# Lesson 6.7 Error Effecting Codes In Communication

Computers represent information using bits. A bit string is a sequence of zero or more bits. This information is encoded by the sender and will be transmitted. The receiver then decodes the information.

Data sent may be corrupted along the way because noise may interfere every time an information is transmitted to any channel. A channel is the physical medium through which information is transmitted. Examples of channels include telephone lines, internet cables, fiber optic lines, hard drives, disks, CD-ROMs, DVDs, etc. These channels are subject to noise disturbances. Noise refers to interference caused by sunspots, lightning, meteor showers, poor typing, and poor hearing, among others.

Oftentimes, data are transferred in the form

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Lesson 6. 6 Error Detecting Codes

When a message is transmitted, the inevitable noise disturbance usually degrades the quality of communication. Whenever repetition is possible, it is sufficient to detect the occurrence of an error. When an error is detected, we simply retransmit the message, and it may be correct the second time or even possibly the third time.

Error detection is a great aid in high-quality maintenance. Without error detection, a large digital system becomes unmaintainable.

It is not possible to detect an error if every possible symbol, or set of symbols, that can be received is a legitimate message. It is only possible to catch errors if there are some restrictions on what a proper message is. The problem is to keep these restrictions on the possible messages down to ones that are simple. In practice, “simple” means “easily computable.”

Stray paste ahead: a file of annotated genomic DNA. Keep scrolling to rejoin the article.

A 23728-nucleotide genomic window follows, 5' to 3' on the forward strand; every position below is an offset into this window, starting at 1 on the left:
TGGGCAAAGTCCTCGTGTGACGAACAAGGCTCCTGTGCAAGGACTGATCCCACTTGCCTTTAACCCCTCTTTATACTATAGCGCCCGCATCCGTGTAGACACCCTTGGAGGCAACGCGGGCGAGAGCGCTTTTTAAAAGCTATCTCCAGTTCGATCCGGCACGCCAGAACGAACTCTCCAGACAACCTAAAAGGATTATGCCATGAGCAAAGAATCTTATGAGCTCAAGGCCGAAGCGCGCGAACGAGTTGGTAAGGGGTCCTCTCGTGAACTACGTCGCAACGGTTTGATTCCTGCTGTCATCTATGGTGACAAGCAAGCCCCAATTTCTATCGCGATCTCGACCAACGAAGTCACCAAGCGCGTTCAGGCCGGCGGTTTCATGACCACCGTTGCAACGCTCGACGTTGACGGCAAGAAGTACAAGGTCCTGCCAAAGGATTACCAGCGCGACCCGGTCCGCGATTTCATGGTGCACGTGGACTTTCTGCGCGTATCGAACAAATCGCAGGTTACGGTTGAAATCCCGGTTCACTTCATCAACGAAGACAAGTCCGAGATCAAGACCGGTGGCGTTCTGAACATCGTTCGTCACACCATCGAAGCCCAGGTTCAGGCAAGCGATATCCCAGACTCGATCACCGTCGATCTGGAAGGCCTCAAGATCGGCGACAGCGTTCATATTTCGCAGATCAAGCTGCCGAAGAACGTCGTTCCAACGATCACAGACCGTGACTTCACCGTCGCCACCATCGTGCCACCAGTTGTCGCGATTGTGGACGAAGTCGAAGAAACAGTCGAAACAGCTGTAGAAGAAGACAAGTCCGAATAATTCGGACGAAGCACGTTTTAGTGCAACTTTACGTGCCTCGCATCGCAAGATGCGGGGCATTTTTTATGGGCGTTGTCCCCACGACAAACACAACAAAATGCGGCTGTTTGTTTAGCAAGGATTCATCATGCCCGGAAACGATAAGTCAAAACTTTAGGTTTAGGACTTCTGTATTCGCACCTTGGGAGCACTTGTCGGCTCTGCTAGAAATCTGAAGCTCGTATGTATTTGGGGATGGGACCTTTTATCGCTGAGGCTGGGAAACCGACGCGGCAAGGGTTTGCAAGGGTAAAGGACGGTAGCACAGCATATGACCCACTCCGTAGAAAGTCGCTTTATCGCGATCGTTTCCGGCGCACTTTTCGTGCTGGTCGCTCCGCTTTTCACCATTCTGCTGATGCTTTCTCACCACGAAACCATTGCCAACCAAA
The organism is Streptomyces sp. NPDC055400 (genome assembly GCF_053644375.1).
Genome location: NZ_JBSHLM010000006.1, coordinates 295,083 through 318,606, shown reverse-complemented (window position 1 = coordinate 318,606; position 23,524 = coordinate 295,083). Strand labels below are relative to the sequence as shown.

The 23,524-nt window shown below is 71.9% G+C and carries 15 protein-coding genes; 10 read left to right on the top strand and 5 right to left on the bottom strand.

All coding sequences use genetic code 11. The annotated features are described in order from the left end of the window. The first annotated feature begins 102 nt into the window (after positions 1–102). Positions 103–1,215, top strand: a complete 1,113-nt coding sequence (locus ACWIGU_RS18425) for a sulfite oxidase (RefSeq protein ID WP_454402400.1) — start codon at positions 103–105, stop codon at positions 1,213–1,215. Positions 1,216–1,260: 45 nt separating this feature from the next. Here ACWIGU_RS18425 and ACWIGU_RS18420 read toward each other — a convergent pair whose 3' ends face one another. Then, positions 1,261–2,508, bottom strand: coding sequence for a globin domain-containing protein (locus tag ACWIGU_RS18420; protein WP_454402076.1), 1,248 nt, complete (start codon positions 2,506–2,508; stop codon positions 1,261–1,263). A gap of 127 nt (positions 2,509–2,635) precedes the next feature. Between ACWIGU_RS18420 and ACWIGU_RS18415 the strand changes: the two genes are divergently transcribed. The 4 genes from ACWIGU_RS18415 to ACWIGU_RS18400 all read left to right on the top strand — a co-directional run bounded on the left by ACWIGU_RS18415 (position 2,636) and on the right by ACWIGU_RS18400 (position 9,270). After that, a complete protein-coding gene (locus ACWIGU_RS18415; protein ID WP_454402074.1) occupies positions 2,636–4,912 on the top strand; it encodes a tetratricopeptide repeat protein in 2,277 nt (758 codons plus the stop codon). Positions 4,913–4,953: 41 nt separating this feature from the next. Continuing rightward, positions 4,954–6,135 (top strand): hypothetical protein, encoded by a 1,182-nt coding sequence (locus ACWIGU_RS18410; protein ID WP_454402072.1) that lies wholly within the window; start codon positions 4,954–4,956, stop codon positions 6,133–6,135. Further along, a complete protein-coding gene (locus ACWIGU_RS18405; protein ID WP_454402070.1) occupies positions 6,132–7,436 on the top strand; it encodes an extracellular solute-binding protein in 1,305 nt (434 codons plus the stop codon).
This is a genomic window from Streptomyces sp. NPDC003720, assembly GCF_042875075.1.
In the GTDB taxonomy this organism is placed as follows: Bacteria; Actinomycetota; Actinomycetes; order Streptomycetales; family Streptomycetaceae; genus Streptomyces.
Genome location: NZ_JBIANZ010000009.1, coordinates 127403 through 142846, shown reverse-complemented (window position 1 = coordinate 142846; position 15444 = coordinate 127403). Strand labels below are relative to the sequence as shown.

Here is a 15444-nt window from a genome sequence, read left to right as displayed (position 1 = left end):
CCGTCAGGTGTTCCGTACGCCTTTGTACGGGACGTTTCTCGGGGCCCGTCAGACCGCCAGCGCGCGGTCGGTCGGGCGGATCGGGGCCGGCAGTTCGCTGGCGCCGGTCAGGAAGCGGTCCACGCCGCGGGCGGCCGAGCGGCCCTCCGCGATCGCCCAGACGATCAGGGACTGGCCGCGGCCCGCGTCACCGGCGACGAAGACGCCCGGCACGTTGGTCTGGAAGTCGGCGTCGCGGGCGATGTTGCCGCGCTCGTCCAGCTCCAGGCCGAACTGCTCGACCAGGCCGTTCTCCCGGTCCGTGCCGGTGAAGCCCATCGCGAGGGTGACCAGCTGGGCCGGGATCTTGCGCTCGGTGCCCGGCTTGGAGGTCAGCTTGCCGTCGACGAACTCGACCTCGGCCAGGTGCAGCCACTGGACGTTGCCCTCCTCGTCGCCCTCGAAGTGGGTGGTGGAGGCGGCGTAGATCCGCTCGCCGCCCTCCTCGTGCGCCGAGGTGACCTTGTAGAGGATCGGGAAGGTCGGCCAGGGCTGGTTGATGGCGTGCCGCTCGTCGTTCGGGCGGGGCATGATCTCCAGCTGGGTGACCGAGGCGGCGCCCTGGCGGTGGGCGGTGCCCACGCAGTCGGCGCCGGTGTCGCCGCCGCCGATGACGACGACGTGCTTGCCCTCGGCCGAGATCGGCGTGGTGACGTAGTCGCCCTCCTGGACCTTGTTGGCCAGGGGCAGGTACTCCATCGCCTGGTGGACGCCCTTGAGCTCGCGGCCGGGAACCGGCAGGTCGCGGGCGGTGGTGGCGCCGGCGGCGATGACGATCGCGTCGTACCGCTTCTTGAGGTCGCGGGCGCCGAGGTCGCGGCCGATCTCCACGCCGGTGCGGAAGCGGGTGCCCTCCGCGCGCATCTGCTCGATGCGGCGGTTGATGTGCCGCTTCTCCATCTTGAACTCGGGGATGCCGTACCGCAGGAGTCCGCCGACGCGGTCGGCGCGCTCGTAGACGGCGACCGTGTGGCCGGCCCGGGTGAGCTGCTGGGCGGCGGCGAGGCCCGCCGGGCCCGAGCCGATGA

Single-Parity Check

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Odd

Example 6 – 22. Determine the number of bits transmitted in the bit string 11010011.

Solution. There are 9 bits transmitted. 8 information bits and 1 parity bit. Parity bit is an extra bit that is attached to the data bits. Parity bit is chosen so that the number of 1 bits in the code word is even or odd.

Parity checking is a means of checking if the communication of a sequence of bits has been correctly received. The two types of most commonly used parity checking are simple parity and two-dimensional parity. Simple parity is used to check single-bit errors while two-dimensional parity check is used to check burst errors. Burst errors mean two or more bits in the data has changed.

Single Parity Check

An even parity bit is generated by counting the number of 1s. If the number of 1s is odd, then the even parity bit will have a value of 1, otherwise the parity bit will be 0. In the same manner, an odd parity bit is generated by counting the number of 1s. However, if the number of 1s is even, then the odd parity bit will have a value of 1, otherwise the parity bit will be 0

Example 6 – 23. Generate an even parity bit of the bit string 10101101.

Solution: Since there are 5 1s, then the even parity bit will have a value of